Analysis published last Friday in the National Post piles on doubts regarding the Obama administration’s figures for the immediate sanctions relief that the Joint Plan of Action (JPA) provides to Iran. The administration has insisted that the relief being provided to the Islamic republic will amount to roughly $7 billion, and further that the rest of the sanctions regime – what the White House describes as core sanctions – will be maintained and enforced. Skeptics have emphasized that both claims are likely over-optimistic. Emanuele Ottolenghi and Saeed Ghasseminejad, respectively a senior fellow at the Foundation for Defense of Democracies and a Ph.D. Candidate in finance at City University of New York, last Friday published analysis suggesting that the administration’s $7 billion simply undercounted the value of the sanctions’ relief. Instead – based on stated Iranian oil sale figures, the ability to sell oil at market prices, the ability to leverage lower insurance premiums, and so on – Iran seems set to gain a minimum additional $4.5-$5 billion from sanctions relief, above the administrations $7 billion figure.
How did we get to such figure? Under sanctions Iran’s oil buyers could still purchase some Iranian oil legally, provided they offered evidence of considerable reductions. In the 19 months since the U.S. oil sanctions’ implementation, those reductions diminished Iran’s production by 1.65 million bpd, approximately 87,000 bpd monthly or 2,900 bpd daily. We thus assume a gradual reduction of 2,900 bpd every day: In a six month period, every day Iran would sell 2,900 barrels less than the previous day, ending up losing a total of 47.24 million barrels.
With sanctions’ relief, it will sell those 47.24 million barrels. Assuming a median oil price of $95 per barrel, this equals $4.487-billion, which increases to $4.724-billion if one assumes a median oil price of $100. Combined with the other sources of relief, this puts the total two billion higher than Mr. Kerry’s red teamed figure, and it does not include gold, petrochemical, and automotive industry sanctions’ relief.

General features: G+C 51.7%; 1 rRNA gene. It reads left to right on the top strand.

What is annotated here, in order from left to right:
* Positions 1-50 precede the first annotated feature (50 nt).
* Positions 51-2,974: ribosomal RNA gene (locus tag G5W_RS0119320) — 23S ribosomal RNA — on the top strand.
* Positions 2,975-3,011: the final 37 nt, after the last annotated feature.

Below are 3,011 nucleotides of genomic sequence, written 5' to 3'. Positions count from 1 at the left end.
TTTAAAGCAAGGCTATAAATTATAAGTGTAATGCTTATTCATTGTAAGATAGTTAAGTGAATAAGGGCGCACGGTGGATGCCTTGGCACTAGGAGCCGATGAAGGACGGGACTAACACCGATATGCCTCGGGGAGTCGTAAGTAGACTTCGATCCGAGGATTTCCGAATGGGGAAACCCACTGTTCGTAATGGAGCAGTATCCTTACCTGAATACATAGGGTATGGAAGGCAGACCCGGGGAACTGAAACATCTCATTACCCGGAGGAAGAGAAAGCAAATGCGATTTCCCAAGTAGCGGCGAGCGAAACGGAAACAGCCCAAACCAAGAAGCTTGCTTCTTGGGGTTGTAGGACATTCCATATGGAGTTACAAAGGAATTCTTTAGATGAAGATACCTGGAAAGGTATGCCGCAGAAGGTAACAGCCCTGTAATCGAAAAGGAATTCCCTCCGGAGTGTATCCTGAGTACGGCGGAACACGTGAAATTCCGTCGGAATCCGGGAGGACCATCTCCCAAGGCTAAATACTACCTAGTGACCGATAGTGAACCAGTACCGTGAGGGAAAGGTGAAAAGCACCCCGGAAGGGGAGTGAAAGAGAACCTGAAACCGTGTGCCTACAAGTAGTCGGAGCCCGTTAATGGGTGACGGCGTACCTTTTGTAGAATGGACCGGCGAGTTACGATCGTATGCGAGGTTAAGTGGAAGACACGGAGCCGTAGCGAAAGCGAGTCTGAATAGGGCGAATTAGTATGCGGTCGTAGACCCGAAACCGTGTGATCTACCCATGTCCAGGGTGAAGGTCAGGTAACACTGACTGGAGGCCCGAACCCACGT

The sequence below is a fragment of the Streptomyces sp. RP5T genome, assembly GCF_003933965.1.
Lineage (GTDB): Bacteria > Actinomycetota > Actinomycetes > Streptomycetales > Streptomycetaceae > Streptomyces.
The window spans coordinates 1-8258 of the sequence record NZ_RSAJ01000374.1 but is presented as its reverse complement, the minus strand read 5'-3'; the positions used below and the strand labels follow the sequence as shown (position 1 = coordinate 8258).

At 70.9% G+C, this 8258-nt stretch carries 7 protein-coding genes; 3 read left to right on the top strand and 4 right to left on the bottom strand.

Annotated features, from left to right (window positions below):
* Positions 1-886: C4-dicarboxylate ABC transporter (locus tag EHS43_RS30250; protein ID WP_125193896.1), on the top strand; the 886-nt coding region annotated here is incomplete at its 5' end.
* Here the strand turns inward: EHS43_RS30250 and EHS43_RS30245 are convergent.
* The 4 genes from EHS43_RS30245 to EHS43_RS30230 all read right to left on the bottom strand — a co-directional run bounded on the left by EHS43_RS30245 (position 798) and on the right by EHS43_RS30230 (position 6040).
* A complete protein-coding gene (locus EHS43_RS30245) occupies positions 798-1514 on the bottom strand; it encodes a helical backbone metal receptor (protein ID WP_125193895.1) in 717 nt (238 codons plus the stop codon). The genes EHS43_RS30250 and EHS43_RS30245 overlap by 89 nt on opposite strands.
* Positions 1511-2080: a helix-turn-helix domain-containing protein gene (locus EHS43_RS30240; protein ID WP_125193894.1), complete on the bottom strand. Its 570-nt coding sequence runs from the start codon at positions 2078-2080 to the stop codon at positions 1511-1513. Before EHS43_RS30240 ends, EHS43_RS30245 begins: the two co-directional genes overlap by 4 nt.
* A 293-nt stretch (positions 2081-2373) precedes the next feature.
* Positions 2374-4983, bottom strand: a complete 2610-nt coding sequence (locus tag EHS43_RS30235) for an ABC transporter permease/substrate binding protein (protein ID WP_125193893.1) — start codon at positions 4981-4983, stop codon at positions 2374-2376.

Why should the ability of Iran to continue circumventing sanctions be incorporated in the sanctions’ relief calculus? Very simply because there will be laxer international scrutiny and a basic assumption among Iran’s oil customers that relief will continue and US waivers will be renewed.
Critics had already pointed out that the Obama administration’s calculations would need be revised upward based on fundamental economic considerations, including multiplier effects and the benefits of currency stabilization seemingly not taken into account. Meanwhile, opposite administration claims that the sanctions regime will remain robust, critics have outlined the likelihood that a feeding frenzy will take hold and substantially erode remaining sanctions. Countries and companies, according to this logic, would scramble to ensure that they were not left behind as Iran reopened its markets. Such concerns gained traction as investors from specific sectors began to rush back into Iran, until last week Der Spiegel was ready to declare that “[a]lthough none of the sanctions have been lifted, droves of Western business people are already flocking to Tehran.”
[Photo: Stefan Krasowski / Flickr]